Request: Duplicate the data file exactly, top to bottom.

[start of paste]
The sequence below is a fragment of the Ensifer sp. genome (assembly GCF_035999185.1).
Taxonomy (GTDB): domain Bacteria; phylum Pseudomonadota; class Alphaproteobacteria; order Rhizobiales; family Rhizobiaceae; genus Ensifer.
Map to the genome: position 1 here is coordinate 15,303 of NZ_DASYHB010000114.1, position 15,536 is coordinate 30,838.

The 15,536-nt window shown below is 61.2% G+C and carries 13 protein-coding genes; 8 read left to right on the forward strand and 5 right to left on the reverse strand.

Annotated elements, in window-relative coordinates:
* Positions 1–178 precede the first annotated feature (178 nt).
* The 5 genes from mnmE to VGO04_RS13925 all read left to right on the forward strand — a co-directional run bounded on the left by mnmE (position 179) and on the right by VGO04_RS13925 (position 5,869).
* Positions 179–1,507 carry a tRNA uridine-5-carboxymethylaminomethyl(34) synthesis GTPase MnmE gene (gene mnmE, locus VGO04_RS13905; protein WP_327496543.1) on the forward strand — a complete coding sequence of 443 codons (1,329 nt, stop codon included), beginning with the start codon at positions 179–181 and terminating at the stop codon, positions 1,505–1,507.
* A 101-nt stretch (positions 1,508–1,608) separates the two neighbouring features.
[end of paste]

The sequence below is a fragment of the Ensifer sp. genome (assembly GCF_035999185.1).
Taxonomy (GTDB): domain Bacteria; phylum Pseudomonadota; class Alphaproteobacteria; order Rhizobiales; family Rhizobiaceae; genus Ensifer.
Map to the genome: position 1 here is coordinate 15,303 of NZ_DASYHB010000114.1, position 15,536 is coordinate 30,838.

The 15,536-nt window shown below is 61.2% G+C and carries 13 protein-coding genes; 8 read left to right on the forward strand and 5 right to left on the reverse strand.

Annotated elements, in window-relative coordinates:
* Positions 1–178 precede the first annotated feature (178 nt).
* The 5 genes from mnmE to VGO04_RS13925 all read left to right on the forward strand — a co-directional run bounded on the left by mnmE (position 179) and on the right by VGO04_RS13925 (position 5,869).
* Positions 179–1,507 carry a tRNA uridine-5-carboxymethylaminomethyl(34) synthesis GTPase MnmE gene (gene mnmE, locus VGO04_RS13905; protein WP_327496543.1) on the forward strand — a complete coding sequence of 443 codons (1,329 nt, stop codon included), beginning with the start codon at positions 179–181 and terminating at the stop codon, positions 1,505–1,507.
* A 101-nt stretch (positions 1,508–1,608) separates the two neighbouring features.